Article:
8th Inning: Peacock Holds Back the Nationals
Jose Altuve and Alex Bregman each slapped singles off Javy Guerra, but the Astros couldn’t tack on any more runs. The Nationals threatened to mount a rally in the bottom half of the inning when Anthony Rendon reached on a throwing error by Jose Altuve and Juan Soto walked with one out. Peacock wriggled out of his own jam by striking out Howie Kendrick and getting Ryan Zimmerman to fly out to right field.
7th inning: Bregman’s Slam Buries the Nationals
This is where the lack of a deep bullpen hurts the Nationals. A deeper relief corps could have kept the game within striking distance. But it all started to go downhill when Tanner Rainey — who, like Josh James, throws hard and strikes out many but also walks many — walked Kyle Tucker and George Springer to start the frame. He got one out before being replaced with Fernando Rodney.
Rodney coughed up a single to Michael Brantley and then threw a fastball low and in to Alex Bregman, who had been relatively quiet this World Series. Bregman kept his swing compact and direct, blistering the pitch over left field wall for a grand slam. It put the Astros ahead by 8-1 and, barring a meltdown, all but assured that the series will return to Houston for at least a Game 6.
Bregman held the bat out with his left arm extended as he started to walk out of the box, enjoying his handiwork. A small group of Astros fans in the upper right field deck chanted “M-V-P!”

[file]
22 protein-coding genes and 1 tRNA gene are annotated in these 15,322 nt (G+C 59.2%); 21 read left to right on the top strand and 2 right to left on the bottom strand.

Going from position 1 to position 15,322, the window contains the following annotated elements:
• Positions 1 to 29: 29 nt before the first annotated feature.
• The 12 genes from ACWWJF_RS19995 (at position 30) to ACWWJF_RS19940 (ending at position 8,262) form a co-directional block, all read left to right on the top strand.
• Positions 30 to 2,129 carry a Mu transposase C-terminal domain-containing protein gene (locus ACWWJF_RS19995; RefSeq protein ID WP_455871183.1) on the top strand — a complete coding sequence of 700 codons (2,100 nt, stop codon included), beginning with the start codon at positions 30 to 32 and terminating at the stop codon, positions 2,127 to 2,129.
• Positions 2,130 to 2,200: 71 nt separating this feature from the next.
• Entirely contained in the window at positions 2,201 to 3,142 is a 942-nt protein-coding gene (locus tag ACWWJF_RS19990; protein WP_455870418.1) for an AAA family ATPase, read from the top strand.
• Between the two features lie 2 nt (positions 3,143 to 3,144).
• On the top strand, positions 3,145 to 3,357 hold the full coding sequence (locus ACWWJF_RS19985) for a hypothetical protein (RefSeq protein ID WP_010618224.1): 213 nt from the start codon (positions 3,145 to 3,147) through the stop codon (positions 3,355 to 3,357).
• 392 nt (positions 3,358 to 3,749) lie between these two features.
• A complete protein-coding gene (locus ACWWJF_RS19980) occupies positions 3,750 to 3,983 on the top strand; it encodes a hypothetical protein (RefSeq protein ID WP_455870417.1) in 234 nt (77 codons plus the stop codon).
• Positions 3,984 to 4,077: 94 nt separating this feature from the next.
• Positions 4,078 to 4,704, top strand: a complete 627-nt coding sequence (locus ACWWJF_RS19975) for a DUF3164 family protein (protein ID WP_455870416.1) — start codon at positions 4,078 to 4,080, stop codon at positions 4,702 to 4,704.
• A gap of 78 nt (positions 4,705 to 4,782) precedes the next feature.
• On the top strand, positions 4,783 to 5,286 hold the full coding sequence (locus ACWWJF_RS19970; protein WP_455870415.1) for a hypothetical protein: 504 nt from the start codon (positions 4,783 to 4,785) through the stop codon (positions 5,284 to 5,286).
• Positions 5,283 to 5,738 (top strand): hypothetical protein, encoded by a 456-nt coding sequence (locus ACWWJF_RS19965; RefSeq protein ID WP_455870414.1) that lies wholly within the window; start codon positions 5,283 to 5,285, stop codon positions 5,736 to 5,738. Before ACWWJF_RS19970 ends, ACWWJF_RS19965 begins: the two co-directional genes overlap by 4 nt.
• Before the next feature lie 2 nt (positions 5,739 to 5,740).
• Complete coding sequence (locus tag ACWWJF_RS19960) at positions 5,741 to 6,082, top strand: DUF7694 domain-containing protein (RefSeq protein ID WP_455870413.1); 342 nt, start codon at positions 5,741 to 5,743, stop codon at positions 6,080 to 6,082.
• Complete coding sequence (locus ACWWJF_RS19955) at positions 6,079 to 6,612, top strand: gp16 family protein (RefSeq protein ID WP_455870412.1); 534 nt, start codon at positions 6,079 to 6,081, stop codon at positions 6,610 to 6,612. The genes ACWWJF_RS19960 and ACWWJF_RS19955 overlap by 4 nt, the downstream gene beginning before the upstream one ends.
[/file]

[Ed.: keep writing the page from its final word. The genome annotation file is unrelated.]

The Astros used Hector Rondon and Brad Peacock in the bottom half of the inning, and pitched out of a jam with two men on base. Yuli Gurriel made a great diving play to stop a Trea Turner ground ball and he dove again to reach first base for the final out. Turner, who is exceptionally speedy, probably should have run through first base instead of diving, which slowed his momentum.
6th Inning: Bases Loaded, but Only 1 Run for Nats
It Corbin’s last inning, but also one of his best. He retired his ninth straight batter. He recovered from his miscues to toss six innings on 96 pitches, sparing the Nationals bullpen from more heavy lifting. Gerardo Parra pinch hit for Corbin in the bottom of the frame. But will the Nationals be able to solve the Astros’ pitchers?
Astros Manager A.J. Hinch yanked Urquidy after 67 pitches. His spot was due up in the bottom half of the frame, so Urquidy could have kept pitching. The move immediately backfired for Hinch until Will Harris saved the day.
Josh James, the hard-throwing command-challenged reliever, walked Parra, struck out Trea Turner and walked Adam Eaton. Harris, a stout reliever who got five outs on 25 pitches on Friday, took over. He coughed up a single to Anthony Rendon to load the bases and then a ground out by Juan Soto scored a run to trim the Nationals’ deficit to 4-1. Harris then fired some good cutters to strike out Howie Kendrick and end the threat.
5th Inning: Bregman Can’t Break Through
A much quieter inning all around. Corbin went 1-2-3 in the top half. Alex Bregman still isn’t swinging quite like himself. He got two balls from Corbin and then swung at a high fastball he probably should have let go by. He is 2 for 16 this postseason.